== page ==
On May 1st, the date Donald Trump signed onto for the withdrawal of the remaining 3,500 American troops from Afghanistan, the war there, already 19 years old, was still officially a teenager. Think of September 11, 2021 — the 20th anniversary of the 9/11 attacks and the date Joe Biden has chosen for the same — as, in essence, the very moment when its teenage years will be over.
In all that time, Washington has been fighting what, in reality, should have been considered a fantasy war, a mission impossible in that country, however grim and bloody, based on fantasy expectations and fantasy calculations, few of which seem to have been stanched in Washington even so many years later. Not surprisingly, Biden’s decision evoked the predictable reactions in that city. The military high command’s never-ending urge to stick with a failed war was complemented by the inside-the-Beltway Blob’s doomsday scenarios and tired nostrums.
The latter began the day before the president even went public when, in a major opinion piece, the Washington Post’s editorial board distilled the predictable platitudes to come: such a full-scale military exit, they claimed, would deprive Washington of all diplomatic influence and convince the Taliban that it could jettison its talks with President Ashraf Ghani’s demoralized U.S.-backed government and fight its way to power. A Taliban triumph would, in turn, eviscerate democracy and civil society, leaving rights gained by women and minorities in these years in the dust, and so destroy everything the U.S. had fought for since October 2001.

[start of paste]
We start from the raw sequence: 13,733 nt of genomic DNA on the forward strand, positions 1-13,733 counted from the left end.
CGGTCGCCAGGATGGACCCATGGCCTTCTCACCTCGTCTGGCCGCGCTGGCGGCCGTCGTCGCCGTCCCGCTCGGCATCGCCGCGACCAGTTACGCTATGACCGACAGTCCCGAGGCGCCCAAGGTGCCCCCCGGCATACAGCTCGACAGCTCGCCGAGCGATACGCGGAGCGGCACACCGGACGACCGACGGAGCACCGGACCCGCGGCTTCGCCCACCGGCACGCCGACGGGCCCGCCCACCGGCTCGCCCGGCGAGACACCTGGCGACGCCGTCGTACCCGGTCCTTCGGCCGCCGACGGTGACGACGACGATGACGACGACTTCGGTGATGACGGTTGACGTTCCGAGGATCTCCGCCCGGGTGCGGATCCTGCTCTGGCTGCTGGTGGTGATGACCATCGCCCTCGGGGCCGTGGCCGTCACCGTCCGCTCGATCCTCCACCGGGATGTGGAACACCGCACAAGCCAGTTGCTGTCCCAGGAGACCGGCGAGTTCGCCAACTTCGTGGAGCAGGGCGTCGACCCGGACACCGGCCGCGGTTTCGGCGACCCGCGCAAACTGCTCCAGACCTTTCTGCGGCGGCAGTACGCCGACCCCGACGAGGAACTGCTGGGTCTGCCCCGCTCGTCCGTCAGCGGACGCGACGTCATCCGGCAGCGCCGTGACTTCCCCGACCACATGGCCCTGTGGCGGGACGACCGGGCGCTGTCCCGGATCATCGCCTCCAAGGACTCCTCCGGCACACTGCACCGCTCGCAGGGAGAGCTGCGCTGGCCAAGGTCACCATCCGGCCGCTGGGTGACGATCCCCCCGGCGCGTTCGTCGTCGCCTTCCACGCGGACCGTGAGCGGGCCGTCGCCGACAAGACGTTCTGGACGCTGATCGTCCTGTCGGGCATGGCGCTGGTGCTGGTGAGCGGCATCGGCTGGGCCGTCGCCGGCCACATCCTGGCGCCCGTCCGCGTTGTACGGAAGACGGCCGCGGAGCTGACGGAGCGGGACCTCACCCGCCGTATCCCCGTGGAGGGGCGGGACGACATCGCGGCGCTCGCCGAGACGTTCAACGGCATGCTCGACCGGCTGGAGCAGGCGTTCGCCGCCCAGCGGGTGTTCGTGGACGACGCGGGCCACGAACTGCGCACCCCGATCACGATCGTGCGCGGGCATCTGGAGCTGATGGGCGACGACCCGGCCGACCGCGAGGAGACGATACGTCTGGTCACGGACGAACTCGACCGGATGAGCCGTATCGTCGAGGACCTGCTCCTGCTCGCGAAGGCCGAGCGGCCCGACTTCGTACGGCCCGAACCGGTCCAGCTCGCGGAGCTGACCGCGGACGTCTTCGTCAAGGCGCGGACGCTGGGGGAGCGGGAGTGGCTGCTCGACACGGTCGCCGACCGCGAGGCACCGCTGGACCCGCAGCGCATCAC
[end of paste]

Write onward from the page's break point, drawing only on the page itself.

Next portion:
By this September, of course, 775,000-plus Americans soldiers will have served in Afghanistan (a few of them the children of those who had served early in the war). More than a fifth of them would endure at least three tours of duty there! Suffice it to say that most of the armchair generals who tend to adorn establishment think tanks haven’t faced such hardships.
Read the full article in TomDispatch.